Welcome back to the barn, and this time we are setting up dust collection!
In the shop, I have the Clear Vue CV1950, which I absolutely love. It brings me such joy to watch sawdust swirl around in there, and most of you share in my appreciation of how awesome that is. But some of you don’t like the idea that that cyclone is made of plastic, so out here in the barn, I’m using the Clear Vue EF5, which is made out of steel.
Now I am an affiliate for Clear Vue Cyclones, so if you use the coupon code, “Cremona5” at checkout, you can save 5% on a cyclone system. Clear Vue provided the entire system for the shop, and for the system in the barn, they provided the cyclone. I’m providing all the ductwork, and I bought the accessories that they just started offering, including their filter shaker and their silencer muffler.
I previously installed the main trunk up here, which will run back to the cyclone mounted up on the wall. Today I want to get the cyclone assembled so I can get it up in the air. I’m going to put it up there on the forklifts in order to get it in the right spot and aligned with the existing trunk before I attach it to the wall.
Because this cyclone is metal, it’s already set up to be compatible with Nordfab fittings. That makes it very convenient and modular.
This part also uses Nordfab fittings, so this is an 18-inch Nordfab clamp. On the plastic cyclone, this area uses a silicone seal, but these clamps are self-sealing.
Now I want to get an idea of where this will get mounted so I can install the mounting bracket and then hang up the cyclone.
With the cyclone hanging up, now I am going to connect the trunk to the cyclone. Considering that I eyeballed the height of the cyclone, these line up pretty close. I’m pretty impressed with myself.
Now it’s time to build the drop, which attaches to a hose.
Next I’m going to move on to the filter stack, which I have kinda mocked up here. First is the clean out box, the filter vibrator mounting area between the two filters, and then the silencer on top of that. That stack is going to go somewhere on the wall up to the cyclone.
I’ve got some 2x4s that I’ll use to make a wall bracket to mount those filters.
With that built, I can install the filter stack with the muffler on top.
So here’s how it looks down here on the ground. I still have the collection drum to finish up and the vibrator to install onto the filter stack. Pretty close to being wrapped up here.
Here it is up on the wall, fully assembled, and functional. I do want to test the muffler a little bit, because this one does sound quieter than the one in the shop. So I’m going to compare them as best I can, considering some variables I can’t control (room acoustics, different materials, etc). But both cyclones have the same impeller pushing air through the same filter stacks, so it should be a ballpark comparison.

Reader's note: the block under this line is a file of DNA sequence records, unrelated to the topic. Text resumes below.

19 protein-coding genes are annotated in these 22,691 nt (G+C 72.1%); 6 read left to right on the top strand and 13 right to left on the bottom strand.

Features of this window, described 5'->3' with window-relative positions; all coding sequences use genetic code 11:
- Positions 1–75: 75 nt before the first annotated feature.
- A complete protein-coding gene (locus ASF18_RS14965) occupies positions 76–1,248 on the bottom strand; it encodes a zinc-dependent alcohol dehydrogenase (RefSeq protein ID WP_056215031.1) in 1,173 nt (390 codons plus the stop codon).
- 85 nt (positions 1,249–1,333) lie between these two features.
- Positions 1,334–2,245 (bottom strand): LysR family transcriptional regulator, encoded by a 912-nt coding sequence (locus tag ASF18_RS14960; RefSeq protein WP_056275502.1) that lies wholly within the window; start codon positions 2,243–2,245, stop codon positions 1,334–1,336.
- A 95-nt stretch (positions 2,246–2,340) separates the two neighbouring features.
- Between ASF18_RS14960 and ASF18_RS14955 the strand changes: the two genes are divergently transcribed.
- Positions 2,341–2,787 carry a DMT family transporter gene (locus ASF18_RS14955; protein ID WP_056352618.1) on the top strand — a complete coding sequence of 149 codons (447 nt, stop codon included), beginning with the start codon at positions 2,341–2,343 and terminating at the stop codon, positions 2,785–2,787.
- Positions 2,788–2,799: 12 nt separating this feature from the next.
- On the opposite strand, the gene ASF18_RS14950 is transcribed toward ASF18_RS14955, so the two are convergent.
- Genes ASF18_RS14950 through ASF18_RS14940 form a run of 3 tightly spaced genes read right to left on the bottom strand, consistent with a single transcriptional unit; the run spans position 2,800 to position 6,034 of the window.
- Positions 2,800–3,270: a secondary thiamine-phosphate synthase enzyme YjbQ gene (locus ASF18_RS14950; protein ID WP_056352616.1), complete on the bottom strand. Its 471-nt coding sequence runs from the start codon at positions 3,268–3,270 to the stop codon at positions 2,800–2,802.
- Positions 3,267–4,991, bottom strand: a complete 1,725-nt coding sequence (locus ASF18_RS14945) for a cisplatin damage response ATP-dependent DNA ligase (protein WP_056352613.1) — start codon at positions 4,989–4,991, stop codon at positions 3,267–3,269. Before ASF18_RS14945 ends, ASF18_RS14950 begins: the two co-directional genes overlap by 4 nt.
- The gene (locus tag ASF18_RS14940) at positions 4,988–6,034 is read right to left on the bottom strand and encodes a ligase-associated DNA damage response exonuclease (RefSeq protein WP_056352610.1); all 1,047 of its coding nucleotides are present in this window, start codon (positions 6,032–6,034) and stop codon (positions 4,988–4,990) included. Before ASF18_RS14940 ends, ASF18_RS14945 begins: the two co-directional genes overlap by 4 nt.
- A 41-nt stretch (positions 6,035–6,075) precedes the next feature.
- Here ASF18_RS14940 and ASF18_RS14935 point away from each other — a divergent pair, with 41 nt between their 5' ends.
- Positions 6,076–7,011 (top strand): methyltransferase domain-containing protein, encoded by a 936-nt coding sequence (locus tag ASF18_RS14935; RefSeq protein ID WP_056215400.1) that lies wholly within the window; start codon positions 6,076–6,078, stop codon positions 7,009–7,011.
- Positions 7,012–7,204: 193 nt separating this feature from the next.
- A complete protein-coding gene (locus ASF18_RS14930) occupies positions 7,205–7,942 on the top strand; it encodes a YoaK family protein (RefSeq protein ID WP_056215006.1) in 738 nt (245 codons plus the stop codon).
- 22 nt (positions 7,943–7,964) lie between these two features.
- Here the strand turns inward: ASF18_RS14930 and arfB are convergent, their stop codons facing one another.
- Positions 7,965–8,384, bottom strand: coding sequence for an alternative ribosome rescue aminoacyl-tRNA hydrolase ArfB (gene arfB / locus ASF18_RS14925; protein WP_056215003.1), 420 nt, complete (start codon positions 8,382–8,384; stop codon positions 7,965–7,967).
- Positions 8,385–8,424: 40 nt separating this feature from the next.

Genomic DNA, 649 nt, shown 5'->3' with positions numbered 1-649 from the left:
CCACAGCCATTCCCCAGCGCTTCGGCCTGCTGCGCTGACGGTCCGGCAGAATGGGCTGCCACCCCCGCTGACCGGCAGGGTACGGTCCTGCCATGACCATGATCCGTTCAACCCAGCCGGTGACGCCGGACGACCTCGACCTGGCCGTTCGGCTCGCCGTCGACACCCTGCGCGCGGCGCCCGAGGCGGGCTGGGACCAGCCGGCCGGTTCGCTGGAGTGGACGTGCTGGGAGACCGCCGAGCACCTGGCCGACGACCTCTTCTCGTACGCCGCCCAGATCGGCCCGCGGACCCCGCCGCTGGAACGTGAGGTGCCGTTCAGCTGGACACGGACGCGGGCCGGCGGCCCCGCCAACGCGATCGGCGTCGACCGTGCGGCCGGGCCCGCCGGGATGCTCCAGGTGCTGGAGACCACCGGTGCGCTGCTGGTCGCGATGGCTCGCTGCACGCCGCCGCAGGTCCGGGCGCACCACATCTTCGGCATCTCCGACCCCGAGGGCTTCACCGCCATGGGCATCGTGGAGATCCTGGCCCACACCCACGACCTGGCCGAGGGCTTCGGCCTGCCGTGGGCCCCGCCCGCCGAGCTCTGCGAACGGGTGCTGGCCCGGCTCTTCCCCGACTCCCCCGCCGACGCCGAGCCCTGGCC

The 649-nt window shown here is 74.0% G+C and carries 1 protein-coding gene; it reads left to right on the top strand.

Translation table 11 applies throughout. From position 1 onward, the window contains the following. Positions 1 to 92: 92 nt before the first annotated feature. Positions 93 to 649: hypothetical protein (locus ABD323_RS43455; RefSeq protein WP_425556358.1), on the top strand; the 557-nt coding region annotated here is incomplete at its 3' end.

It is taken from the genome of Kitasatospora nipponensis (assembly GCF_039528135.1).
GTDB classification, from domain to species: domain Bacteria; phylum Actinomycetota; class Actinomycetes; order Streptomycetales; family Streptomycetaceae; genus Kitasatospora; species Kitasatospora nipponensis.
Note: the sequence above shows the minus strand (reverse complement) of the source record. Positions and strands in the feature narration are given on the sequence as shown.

After running my tests, it dropped about three decibels in the barn, which is not insignificant. Subjectively, there is also a big difference in the quality of the sound, and it is an upgrade to me.
As far as the shaker goes, it has a plug on it, so I can just plug it in whenever I want to shake the filters. I figured that because this filter stack is pretty far up the wall, having that shaker will be more convenient that blowing the filters with compressed air, like I do in the shop.
So far the dust collection system has been doing a really great job keeping up with the surfacer. I’ve been flattening a few slabs out here this week, and it has no problem pulling literally all of the saw dust out of there. Of course, I have the trunk set up for future machines I might use out here. For now I have a single 55-gallon drum, which is almost twice as large as the collection drum in the shop.
Overall, I think this setup is going to work really nicely for me. I’m really happy that I can get the dust collection up and out of the way. It’s really nice to preserve the floor space and further utilize the vertical space that I have.
Thank you as always for joining. I greatly appreciate it. If you have any questions or comments on the dust collection out here, in the shop, or wherever, please feel free to leave me a comment. As always, I’d be happy to answer any questions you might have, and until next time, happy woodworking.